Mermaids away from home

I recently moved to a different continent and it sure feels like the other side of the world to me. I live at the US Pacific coast now, a nine hour time difference away from home. When my day starts, my family and friends at home are just about to end their workday to start their evenings. I didn’t know anyone in the city that I moved to before I arrived and was hesitant to move to the US in general (let’s just say: Trump & guns). In the past I’ve always rolled my eyes at international scholars that seem to stick together in groups of people from the same nationality – you often see large lunch groups of Chinese, Spanish or Italian students. Whenever I introduce myself here, people would reply “Oh, I know another German! The two of you should meet!” And I think: Why? It’s not that I came to the US to meet Germans, but rather try to mingle with the locals. Somehow it still seems as if some people carry a built-in sensor that leads them towards people from home…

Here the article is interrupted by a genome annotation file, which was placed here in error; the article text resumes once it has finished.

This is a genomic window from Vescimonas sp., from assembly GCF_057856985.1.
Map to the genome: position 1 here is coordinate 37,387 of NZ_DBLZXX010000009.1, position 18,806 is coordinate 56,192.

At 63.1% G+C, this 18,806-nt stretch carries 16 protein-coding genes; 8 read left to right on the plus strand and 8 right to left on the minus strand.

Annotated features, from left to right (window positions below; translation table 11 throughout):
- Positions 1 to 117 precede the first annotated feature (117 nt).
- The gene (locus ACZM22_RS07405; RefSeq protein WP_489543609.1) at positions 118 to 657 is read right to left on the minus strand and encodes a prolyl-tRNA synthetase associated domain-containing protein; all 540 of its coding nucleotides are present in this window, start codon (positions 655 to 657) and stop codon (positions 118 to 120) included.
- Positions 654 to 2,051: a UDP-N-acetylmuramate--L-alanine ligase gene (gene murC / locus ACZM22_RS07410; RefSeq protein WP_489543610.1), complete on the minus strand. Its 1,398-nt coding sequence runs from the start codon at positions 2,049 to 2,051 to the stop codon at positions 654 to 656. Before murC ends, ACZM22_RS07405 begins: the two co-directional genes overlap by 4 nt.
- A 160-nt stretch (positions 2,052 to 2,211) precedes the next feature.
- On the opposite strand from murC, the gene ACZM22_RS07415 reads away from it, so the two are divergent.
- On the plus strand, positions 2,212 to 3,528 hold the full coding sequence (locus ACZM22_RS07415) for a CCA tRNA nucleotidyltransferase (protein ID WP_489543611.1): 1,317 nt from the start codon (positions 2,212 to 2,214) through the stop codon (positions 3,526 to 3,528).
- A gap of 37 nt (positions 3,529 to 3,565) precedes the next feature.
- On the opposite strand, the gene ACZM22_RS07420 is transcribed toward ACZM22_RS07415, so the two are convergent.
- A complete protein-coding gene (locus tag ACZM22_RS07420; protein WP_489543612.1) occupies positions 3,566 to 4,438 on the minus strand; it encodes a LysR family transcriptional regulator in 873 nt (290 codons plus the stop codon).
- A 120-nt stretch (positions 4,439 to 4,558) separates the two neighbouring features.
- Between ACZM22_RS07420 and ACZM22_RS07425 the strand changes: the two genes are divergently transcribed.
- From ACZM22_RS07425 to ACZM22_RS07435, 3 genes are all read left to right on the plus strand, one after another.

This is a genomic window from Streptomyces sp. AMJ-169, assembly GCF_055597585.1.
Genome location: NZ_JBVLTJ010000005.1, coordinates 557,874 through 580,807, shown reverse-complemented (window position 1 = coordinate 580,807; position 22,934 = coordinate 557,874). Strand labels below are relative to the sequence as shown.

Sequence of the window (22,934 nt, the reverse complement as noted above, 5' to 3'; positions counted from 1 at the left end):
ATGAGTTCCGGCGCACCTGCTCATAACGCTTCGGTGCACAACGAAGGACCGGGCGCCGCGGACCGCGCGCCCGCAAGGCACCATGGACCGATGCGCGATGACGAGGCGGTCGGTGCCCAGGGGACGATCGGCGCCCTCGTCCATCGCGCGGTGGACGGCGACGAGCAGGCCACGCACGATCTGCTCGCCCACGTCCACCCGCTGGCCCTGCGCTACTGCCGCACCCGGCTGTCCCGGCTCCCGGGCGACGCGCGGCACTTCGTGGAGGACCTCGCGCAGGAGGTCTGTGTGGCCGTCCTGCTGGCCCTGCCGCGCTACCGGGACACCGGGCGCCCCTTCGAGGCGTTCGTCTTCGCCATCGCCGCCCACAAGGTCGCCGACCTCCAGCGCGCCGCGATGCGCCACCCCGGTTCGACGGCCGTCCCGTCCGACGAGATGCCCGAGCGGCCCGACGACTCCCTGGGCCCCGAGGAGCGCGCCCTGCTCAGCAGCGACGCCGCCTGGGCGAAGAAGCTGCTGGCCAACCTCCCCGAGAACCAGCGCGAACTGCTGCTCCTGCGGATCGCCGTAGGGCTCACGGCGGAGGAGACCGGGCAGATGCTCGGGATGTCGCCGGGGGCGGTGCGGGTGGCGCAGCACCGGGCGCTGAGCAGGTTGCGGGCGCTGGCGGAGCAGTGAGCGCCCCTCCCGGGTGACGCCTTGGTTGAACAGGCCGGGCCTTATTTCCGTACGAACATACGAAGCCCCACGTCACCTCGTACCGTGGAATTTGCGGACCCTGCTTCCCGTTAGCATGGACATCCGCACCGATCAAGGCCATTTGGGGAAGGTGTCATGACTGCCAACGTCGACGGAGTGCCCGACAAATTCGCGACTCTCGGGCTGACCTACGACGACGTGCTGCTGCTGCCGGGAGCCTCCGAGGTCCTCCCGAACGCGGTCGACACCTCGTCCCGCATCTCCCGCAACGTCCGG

So the other day I was sitting in my new office when I heard a knock on the door. There was an older man standing there, who introduced himself as Karl and wanted to welcome me to the new department. He handed me an article and told me that he hoped I had time for a meeting the next day and that he would bring me more things to read then. The article that he gave me was on the biology, culture, and demise of mermaids and I only found out then that I just talked to Karl A. Banse, a German Professor emeritus at the University of Washington, a brilliant scientist with a great sense of humor. Karl is 89 years old, started his scientific career in Kiel, Germany, but has been living in Seattle for ages. Despite his age, he comes into work every day, still doing lab work and giving lectures. He seems so thrilled to have found another German colleague in his department now, that he comes by each day to talk to me in German for a few minutes, usually bringing me articles and suggestions for cultural activities in the city. He now offered to share his subscription for the German newspaper “Die Zeit”, which he receives every week, and when I come in in the morning, I sometimes find hand-scribbled notes on my desk with ideas for concerts I could attend or maps, in which he marked the most scenic hiking trails for me. He’s just so kind and considerate, and it’s nice to see how much he is enjoying to talk in German for a bit. Somehow, I start to understand why people seem to long for something familiar while away and I sometimes catch myself now being disappointed when he is not coming in.

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